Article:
Natural Gas Changed Direction and Slightly Fell

The price of natural gas changed direction and slightly declined during last week. Despite this drop, the price of natural gas is still hovering above the $4.4 mark. In the latest EIA report, the natural gas storage sharply fell again by 177 Bcf. Last week’s extraction was still higher than the five year average rate and roughly twice as high as last year’s. The recent decline in the natural gas price might continue due to the weather developments in the US. 

The Nymex Henry Hub Future (short term delivery) slightly declined by 0.25% and reached by Friday $4.41/mmbtu; its average daily change was -0.05%; its weekly average rate was 2.03% above last week’s average rate.

The gap between the NG future and spot prices – future minus spot – was mostly in Backwardation during last week.

Natural Gas Charts

The following charts present the developments in Nat-gas future (Nymex Henry Hub) in $/mmbtu during December 23-27.

Natural Gas price  chart -December 23-27 2013

As you can see in the chart above, the natural gas price (Henry Hub future rate) fell mainly on Tuesday and Friday.

In the second chart are the daily percent changes of the Nymex Henry Hub future (short term delivery).

Natural Gas chart - percent change December 23-27 2013The underground natural gas storage (Billion Cubic Feet) fell again for the sixth consecutive time this season during last week by 5.45% or by 177 Bcf; the storage reached 3,071 billion cubic feet for all lower 48 states; the current storage is 7.4% below the 5-year average and is also 13.1% below the storage during the same week in 2012. The latest extraction was much higher than the five year average: During the same week in December 2012 the natural gas injection was 72 Bcf, and the five year average extraction from storage for the same week of December was 120 Bcf. This week’s extraction was mostly due to the eastern consuming region, in which the extraction was 115 Bcf.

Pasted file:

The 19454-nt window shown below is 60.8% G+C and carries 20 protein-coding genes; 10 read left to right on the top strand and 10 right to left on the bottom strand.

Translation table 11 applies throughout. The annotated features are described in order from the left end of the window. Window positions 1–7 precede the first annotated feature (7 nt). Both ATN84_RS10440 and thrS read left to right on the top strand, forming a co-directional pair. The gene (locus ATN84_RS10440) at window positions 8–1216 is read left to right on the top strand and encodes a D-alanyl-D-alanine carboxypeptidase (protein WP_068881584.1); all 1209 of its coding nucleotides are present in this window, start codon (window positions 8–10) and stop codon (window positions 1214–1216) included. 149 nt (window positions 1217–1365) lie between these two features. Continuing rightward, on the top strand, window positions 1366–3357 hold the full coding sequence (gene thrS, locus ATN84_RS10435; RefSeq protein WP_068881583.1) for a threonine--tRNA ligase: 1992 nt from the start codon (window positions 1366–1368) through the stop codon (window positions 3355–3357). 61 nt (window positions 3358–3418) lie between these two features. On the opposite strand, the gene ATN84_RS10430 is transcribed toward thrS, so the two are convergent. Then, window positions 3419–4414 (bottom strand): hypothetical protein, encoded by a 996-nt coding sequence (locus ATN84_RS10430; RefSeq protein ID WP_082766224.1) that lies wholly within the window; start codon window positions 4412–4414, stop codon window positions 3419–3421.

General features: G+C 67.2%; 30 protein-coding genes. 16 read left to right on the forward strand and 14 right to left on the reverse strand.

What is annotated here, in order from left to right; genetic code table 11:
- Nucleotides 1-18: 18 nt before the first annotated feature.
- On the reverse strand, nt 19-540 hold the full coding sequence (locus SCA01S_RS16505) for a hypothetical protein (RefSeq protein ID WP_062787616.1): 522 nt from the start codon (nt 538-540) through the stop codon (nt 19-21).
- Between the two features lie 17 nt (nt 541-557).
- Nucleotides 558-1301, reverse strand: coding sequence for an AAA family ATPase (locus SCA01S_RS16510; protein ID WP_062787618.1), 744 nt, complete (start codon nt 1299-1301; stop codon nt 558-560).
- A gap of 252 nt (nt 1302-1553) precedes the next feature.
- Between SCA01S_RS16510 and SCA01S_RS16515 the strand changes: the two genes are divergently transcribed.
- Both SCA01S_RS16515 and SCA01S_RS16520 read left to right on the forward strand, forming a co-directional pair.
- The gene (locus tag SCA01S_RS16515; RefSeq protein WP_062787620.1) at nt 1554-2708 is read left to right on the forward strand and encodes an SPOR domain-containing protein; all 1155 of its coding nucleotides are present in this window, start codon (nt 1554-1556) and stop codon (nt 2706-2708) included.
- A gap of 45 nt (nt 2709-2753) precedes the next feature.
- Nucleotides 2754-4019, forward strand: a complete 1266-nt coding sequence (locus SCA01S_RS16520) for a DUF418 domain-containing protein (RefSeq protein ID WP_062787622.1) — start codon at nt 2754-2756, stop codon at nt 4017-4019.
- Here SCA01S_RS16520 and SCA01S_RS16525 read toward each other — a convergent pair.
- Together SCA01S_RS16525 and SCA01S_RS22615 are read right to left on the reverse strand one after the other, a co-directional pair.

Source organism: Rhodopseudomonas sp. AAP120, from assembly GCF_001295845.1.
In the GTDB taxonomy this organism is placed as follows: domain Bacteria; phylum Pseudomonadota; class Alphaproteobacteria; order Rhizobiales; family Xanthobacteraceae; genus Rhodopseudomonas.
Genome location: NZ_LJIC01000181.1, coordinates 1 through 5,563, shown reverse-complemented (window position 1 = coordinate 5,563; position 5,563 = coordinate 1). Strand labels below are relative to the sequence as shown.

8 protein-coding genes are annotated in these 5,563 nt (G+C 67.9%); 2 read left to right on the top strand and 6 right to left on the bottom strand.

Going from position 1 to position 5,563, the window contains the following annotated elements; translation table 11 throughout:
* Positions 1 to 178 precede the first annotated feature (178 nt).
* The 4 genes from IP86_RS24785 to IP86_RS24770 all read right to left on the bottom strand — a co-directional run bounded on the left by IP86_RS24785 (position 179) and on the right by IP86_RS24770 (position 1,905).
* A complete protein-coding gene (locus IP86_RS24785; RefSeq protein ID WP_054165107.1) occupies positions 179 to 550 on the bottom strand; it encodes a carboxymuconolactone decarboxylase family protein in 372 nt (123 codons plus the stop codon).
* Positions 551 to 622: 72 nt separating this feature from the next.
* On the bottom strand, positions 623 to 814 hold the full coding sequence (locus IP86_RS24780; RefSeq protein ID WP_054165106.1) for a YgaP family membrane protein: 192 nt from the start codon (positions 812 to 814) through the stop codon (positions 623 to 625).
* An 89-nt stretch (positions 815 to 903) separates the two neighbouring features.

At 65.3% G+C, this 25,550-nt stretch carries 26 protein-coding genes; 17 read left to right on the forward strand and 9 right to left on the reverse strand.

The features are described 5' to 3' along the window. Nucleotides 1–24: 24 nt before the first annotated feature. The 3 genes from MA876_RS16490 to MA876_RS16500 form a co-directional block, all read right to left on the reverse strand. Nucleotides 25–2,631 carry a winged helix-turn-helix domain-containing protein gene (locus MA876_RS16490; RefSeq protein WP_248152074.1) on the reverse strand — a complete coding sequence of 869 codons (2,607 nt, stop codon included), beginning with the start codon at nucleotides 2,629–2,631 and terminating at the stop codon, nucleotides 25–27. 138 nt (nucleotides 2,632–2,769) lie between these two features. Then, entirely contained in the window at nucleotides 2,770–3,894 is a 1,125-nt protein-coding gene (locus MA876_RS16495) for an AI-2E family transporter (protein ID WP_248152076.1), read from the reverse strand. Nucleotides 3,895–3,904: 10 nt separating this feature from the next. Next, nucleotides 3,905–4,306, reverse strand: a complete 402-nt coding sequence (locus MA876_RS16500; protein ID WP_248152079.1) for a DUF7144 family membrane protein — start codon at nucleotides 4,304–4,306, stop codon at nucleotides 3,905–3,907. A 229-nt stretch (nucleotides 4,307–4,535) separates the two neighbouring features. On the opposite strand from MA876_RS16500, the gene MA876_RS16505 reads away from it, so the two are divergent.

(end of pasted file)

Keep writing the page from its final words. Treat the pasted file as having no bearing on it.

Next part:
Weather and natural gas

The current outlooks are that the temperatures will sharply fall to below normal levels throughout the U.S mainly in the North. Considering the expected low temperatures for the season; the demand for natural gas in the residential/commercial sector throughout the U.S. is likely to rise in the near future. Finally, the heating degrees days are estimated to be lower than normal and last year’s. These factors could pull back down the price of natural gas.

For further reading: